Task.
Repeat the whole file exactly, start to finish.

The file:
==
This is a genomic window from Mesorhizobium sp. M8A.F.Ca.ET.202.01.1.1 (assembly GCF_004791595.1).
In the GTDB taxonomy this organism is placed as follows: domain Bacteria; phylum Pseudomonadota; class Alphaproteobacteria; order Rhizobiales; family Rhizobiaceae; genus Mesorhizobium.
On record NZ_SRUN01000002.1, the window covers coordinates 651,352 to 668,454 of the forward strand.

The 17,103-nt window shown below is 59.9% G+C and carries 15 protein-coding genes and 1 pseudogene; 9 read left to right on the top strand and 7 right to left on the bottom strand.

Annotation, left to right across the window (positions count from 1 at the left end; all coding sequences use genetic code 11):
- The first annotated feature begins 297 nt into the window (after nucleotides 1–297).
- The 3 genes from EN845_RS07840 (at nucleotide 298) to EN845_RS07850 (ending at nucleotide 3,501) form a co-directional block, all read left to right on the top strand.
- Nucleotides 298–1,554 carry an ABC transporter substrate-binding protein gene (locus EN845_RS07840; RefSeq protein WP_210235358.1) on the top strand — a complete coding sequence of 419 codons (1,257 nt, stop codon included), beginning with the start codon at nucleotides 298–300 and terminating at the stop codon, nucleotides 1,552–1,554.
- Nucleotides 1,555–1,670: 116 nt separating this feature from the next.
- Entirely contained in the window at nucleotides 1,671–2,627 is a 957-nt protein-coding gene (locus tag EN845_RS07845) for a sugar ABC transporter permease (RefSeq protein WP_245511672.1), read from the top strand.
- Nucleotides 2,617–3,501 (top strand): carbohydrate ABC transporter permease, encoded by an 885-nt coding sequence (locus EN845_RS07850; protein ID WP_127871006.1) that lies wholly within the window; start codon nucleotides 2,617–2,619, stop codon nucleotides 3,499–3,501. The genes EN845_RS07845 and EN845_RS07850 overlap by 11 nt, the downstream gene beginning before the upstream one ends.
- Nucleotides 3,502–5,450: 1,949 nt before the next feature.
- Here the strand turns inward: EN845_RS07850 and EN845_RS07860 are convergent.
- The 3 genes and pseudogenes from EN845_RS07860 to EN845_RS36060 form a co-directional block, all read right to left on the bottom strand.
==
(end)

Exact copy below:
This is a genomic window from Mesorhizobium sp. M8A.F.Ca.ET.202.01.1.1 (assembly GCF_004791595.1).
In the GTDB taxonomy this organism is placed as follows: domain Bacteria; phylum Pseudomonadota; class Alphaproteobacteria; order Rhizobiales; family Rhizobiaceae; genus Mesorhizobium.
On record NZ_SRUN01000002.1, the window covers coordinates 651,352 to 668,454 of the forward strand.

The 17,103-nt window shown below is 59.9% G+C and carries 15 protein-coding genes and 1 pseudogene; 9 read left to right on the top strand and 7 right to left on the bottom strand.

Annotation, left to right across the window (positions count from 1 at the left end; all coding sequences use genetic code 11):
- The first annotated feature begins 297 nt into the window (after nucleotides 1–297).
- The 3 genes from EN845_RS07840 (at nucleotide 298) to EN845_RS07850 (ending at nucleotide 3,501) form a co-directional block, all read left to right on the top strand.
- Nucleotides 298–1,554 carry an ABC transporter substrate-binding protein gene (locus EN845_RS07840; RefSeq protein WP_210235358.1) on the top strand — a complete coding sequence of 419 codons (1,257 nt, stop codon included), beginning with the start codon at nucleotides 298–300 and terminating at the stop codon, nucleotides 1,552–1,554.
- Nucleotides 1,555–1,670: 116 nt separating this feature from the next.
- Entirely contained in the window at nucleotides 1,671–2,627 is a 957-nt protein-coding gene (locus tag EN845_RS07845) for a sugar ABC transporter permease (RefSeq protein WP_245511672.1), read from the top strand.
- Nucleotides 2,617–3,501 (top strand): carbohydrate ABC transporter permease, encoded by an 885-nt coding sequence (locus EN845_RS07850; protein ID WP_127871006.1) that lies wholly within the window; start codon nucleotides 2,617–2,619, stop codon nucleotides 3,499–3,501. The genes EN845_RS07845 and EN845_RS07850 overlap by 11 nt, the downstream gene beginning before the upstream one ends.
- Nucleotides 3,502–5,450: 1,949 nt before the next feature.
- Here the strand turns inward: EN845_RS07850 and EN845_RS07860 are convergent.
- The 3 genes and pseudogenes from EN845_RS07860 to EN845_RS36060 form a co-directional block, all read right to left on the bottom strand.